Vrakas CPAs, Here Are Your Articles for Wednesday, January 18, 2017
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Uncover the Tax Basics for Charitable Contributions

 

Qualified organization

You can only legitimately deduct a charitable donation if the charity is a "qualified organization." Payments made directly to individuals are not deductible as charitable giving. To see if your organization qualifies, check out the IRS's Exempt Organizations Select Check tool.

Fair market value

Sometimes you make a charitable donation and receive tickets to a ballgame, a great tote bag or some other goods or services. You can deduct only the part of a donation that exceeds the fair market value of the stuff you get in return. For example, say you donated $200 and received tickets to the opera worth $75. You can deduct only $125 on your tax return.

Proof of donation

If asked, you must be able to prove to the IRS that you made the contribution. Proof can include a bank record, payroll deduction records or a thank-you letter from the organization (preferably on its letterhead) containing the date and amount of the contribution. If you text a donation, your telephone bill with the name of the group, date and amount will suffice as proof.

Large donations

If your deduction for a noncash contribution tops $500, you must fill out Form 8283, Noncash Charitable Contribution. If you make a noncash contribution of more than $5,000, you'll need an appraisal and must fill out Section B of Form 8283.

Whaling contributions

This shows how detailed, and obscure, IRS regulations in this area can be. If you're recognized as an official whaling captain by the Alaska Eskimo Whaling Commission, you may deduct any "reasonable and necessary" whaling expenses you pay to carry out sanctioned whaling activities, up to $10,000 a year.

What you can't deduct

  • Contributions to an individual.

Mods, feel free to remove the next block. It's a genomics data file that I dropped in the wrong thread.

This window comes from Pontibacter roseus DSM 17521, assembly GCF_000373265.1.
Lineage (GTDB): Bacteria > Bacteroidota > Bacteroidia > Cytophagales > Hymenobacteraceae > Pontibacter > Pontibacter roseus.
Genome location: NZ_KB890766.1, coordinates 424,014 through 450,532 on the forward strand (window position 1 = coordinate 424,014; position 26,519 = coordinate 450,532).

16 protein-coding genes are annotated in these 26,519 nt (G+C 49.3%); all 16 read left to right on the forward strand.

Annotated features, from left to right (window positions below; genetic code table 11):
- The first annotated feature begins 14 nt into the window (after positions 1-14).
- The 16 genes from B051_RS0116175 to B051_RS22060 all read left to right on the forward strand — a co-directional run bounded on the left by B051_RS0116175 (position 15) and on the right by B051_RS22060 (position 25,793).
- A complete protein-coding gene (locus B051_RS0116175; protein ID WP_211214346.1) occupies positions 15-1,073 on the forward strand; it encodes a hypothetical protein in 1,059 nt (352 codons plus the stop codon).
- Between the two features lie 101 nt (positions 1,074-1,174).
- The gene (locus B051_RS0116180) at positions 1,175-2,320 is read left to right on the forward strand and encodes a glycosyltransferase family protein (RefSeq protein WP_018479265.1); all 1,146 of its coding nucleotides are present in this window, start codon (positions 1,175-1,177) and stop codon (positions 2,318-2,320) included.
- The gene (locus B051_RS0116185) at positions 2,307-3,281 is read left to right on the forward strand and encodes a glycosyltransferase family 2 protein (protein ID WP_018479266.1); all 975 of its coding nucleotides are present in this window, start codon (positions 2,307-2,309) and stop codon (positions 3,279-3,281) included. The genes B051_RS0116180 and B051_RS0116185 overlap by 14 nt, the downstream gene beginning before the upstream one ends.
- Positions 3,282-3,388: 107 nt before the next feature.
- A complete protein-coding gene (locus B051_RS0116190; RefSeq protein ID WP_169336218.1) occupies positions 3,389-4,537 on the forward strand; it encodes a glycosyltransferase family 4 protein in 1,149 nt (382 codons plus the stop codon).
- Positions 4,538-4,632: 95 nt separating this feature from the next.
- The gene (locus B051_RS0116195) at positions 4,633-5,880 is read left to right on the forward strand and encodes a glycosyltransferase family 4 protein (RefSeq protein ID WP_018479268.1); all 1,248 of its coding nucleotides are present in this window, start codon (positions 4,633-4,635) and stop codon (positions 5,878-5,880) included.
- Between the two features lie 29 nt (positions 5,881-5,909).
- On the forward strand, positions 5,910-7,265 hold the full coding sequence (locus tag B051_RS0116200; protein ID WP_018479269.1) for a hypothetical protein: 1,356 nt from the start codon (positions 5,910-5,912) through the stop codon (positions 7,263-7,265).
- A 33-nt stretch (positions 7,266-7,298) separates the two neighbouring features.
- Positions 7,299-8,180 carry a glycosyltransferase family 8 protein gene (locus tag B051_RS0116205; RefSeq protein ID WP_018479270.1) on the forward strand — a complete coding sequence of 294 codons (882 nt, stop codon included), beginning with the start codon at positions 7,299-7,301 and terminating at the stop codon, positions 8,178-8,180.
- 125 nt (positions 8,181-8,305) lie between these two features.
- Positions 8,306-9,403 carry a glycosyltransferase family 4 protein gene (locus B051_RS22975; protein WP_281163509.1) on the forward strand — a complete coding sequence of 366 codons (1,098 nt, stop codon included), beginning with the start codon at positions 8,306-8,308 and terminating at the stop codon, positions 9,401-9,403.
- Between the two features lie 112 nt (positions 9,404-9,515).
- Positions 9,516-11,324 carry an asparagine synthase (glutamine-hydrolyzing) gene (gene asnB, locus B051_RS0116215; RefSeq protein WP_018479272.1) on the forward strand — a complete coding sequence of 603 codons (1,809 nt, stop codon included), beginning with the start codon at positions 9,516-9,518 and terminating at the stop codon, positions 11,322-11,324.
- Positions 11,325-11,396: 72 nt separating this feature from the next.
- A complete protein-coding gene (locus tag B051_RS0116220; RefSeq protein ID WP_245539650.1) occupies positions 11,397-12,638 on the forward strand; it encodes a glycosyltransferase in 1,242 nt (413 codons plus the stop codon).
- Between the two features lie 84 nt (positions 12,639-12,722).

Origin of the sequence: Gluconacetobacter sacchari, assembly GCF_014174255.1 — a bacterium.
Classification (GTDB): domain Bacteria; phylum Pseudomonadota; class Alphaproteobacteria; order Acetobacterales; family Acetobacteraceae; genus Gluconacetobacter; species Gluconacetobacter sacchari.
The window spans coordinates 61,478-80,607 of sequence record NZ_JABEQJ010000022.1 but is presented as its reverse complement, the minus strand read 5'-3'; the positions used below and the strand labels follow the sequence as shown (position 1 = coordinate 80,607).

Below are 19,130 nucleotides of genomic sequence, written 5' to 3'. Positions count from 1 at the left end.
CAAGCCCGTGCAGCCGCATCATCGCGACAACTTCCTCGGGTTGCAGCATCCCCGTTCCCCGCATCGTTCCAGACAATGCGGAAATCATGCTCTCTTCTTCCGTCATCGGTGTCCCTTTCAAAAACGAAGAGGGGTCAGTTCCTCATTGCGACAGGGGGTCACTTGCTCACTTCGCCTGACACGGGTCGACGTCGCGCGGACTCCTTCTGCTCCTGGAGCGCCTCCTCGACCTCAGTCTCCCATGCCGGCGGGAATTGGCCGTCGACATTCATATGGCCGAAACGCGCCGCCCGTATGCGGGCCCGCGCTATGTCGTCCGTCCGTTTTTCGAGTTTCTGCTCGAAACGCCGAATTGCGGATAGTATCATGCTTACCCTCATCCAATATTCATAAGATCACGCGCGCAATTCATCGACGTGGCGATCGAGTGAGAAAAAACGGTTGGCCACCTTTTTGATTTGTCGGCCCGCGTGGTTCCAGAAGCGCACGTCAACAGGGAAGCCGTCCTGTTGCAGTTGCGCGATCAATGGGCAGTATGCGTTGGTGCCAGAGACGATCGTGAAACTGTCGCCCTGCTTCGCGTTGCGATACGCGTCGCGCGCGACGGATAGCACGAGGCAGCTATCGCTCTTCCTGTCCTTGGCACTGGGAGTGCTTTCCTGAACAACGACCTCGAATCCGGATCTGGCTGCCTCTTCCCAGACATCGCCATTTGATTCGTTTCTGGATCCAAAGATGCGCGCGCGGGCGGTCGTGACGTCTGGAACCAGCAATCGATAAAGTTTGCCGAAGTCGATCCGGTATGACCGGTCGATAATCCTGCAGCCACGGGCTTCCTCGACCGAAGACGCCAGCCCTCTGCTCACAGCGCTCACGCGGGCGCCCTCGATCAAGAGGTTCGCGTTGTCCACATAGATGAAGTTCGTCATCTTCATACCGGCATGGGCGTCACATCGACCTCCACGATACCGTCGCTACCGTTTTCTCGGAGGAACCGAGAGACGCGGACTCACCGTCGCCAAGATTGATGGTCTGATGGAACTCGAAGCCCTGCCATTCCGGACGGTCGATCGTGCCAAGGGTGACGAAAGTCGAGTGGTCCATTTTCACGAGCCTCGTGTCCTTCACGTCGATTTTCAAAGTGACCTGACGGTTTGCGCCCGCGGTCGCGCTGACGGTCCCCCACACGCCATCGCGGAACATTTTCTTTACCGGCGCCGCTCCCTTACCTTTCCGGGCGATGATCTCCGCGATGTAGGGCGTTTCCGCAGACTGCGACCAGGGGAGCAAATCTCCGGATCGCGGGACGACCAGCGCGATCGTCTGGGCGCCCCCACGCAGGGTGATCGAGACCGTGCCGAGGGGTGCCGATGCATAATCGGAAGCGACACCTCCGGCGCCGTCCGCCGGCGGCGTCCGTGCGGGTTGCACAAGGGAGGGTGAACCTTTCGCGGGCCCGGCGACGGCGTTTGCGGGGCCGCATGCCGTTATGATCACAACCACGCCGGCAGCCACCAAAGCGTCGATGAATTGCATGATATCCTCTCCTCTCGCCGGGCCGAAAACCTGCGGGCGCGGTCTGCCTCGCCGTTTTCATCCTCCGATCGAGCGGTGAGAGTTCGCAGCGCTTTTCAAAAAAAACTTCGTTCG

• The value of your time or services.
  • Appraisal fees.
  • Payments to a member of the clergy that they can spend as they wish.
  • Contributions to country clubs, civic leagues, chambers of commerce, labor unions, political organizations and candidates.

Again, the rules are complex, and may change quickly, so be sure to consult with a tax professional about any charitable deductions.

 

 
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Our firm provides the information in this e-newsletter for general guidance only, and does not constitute the provision of legal advice, tax advice, accounting services, investment advice, or professional consulting of any kind. The information provided herein should not be used as a substitute for consultation with professional tax, accounting, legal, or other competent advisers. Before making any decision or taking any action, you should consult a professional adviser who has been provided with all pertinent facts relevant to your particular situation. Tax articles in this e-newsletter are not intended to be used, and cannot be used by any taxpayer, for the purpose of avoiding accuracy-related penalties that may be imposed on the taxpayer. The information is provided "as is," with no assurance or guarantee of completeness, accuracy, or timeliness of the information, and without warranty of any kind, express or implied, including but not limited to warranties of performance, merchantability, and fitness for a particular purpose.
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